But what happened in North Carolina’s 9th congressional district is not about voter fraud (the media really needs to stop using this term incorrectly). This is an actual case of election fraud — the stealing of an election by the GOP — through voter suppression of minority voters’ early mail-in ballots.

The Washington Post reports, North Carolina election-fraud investigation centers on operative with criminal history who worked for GOP congressional candidate:

[A] local operative named Leslie McCrae Dowless ran his command center for Republican Mark Harris in the 9th Congressional District primary this spring.

Dowless sat at a desk at the back of one of the strip’s vacant storefronts, where he oversaw a crew of workers who collected absentee ballots from voters and updated the Harris campaign on the numbers, according to Jeff Smith, who is the building’s owner and a former Dowless friend.

Smith provided his account about the primary campaign to state investigators, who are examining whether Dowless’s activities then and in the general election violated North Carolina’s election laws, which allow only individual voters or designated close relatives to mail a ballot.

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It’s Mueller Time!

Investigative reporter Michael Isikoff reports that Mueller is preparing endgame for Russia investigation:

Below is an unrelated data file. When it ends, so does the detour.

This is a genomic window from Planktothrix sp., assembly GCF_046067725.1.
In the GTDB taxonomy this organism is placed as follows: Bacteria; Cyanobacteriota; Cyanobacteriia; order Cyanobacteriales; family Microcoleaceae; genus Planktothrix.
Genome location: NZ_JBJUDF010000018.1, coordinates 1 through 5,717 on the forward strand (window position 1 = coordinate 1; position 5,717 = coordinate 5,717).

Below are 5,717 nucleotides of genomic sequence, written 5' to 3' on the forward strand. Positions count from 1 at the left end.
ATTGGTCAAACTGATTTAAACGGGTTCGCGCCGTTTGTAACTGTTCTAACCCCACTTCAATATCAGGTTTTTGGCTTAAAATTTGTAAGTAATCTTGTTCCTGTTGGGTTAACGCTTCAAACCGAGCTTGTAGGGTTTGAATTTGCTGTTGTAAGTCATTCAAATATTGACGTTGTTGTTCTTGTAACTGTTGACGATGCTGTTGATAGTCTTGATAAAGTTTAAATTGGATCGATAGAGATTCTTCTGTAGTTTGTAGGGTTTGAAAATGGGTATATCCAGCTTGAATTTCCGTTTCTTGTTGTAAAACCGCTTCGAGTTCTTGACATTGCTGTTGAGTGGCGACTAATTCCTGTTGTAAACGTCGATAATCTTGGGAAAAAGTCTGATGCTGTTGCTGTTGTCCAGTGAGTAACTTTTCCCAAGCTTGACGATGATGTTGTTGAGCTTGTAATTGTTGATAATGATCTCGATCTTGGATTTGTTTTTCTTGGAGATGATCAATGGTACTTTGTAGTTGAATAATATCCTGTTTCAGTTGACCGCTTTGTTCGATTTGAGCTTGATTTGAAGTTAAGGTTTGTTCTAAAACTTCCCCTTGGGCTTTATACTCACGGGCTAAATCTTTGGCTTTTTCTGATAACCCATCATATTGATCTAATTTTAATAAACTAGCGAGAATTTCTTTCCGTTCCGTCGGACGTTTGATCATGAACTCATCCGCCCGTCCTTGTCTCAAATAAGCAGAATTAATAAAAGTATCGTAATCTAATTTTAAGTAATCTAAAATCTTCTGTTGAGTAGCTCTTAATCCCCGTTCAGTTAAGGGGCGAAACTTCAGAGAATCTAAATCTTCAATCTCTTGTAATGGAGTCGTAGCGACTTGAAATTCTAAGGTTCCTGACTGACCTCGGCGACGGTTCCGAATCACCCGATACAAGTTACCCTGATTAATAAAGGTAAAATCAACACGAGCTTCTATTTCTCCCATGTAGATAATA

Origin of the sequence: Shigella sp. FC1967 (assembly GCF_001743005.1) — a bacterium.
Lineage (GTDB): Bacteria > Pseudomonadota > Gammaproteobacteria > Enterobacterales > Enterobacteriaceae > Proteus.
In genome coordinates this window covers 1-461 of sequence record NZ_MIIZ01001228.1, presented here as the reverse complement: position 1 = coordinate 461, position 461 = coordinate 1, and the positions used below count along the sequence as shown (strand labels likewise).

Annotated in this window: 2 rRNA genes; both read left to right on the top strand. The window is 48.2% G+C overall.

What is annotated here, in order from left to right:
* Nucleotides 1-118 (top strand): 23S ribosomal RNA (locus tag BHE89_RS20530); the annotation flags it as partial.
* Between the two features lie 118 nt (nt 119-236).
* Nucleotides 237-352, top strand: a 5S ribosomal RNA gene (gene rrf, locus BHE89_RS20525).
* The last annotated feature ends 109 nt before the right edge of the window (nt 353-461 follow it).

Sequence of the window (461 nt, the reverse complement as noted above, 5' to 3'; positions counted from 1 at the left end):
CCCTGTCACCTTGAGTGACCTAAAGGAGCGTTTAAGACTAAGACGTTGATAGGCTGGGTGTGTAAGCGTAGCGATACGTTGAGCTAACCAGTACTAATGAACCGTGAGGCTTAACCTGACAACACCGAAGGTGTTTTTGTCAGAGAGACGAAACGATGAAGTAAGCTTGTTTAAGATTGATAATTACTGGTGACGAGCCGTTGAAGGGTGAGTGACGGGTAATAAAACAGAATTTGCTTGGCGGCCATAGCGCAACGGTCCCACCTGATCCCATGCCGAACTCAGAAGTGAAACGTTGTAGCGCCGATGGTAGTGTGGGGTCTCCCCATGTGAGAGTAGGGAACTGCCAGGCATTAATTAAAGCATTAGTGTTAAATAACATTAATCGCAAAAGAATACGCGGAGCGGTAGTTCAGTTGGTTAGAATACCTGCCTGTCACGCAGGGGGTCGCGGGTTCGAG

Special counsel Robert Mueller’s prosecutors have told defense lawyers in recent weeks that they are “tying up loose ends” in their investigation, providing the clearest clues yet that the long-running probe into Russia’s interference in the 2016 election may be coming to its climax, potentially in the next few weeks, according to multiple sources close to the matter.

The new information about the state of Mueller’s investigation comes during a pivotal week when the special counsel’s prosecutors are planning to file memos about three of their most high profile defendants — former Trump national security adviser Michael Flynn, former Trump campaign chairman Paul Manafort and former Trump personal lawyer Michael Cohen.

A Flynn sentencing memo is due Tuesday, and memos about Manafort and Cohen are slated for Friday. All three documents are expected to yield significant new details on what cooperation the three of them provided to the Russia investigation.

There has been much speculation that Mueller might file his memo in Manafort’s case under seal in order to prevent public disclosure of the additional crimes his office believes Manafort committed when he allegedly lied to prosecutors and broke a plea deal after agreeing to cooperate.

But Peter Carr, spokesman for the special counsel, confirmed to Yahoo News on Monday that the Manafort memo “will be public,” although he added there could be some portions that are redacted or filed as a sealed addendum. The Manafort memo has been requested by the federal judge in his case so that prosecutors could, for the first time, spell out what matters they believe Manafort has lied to them about.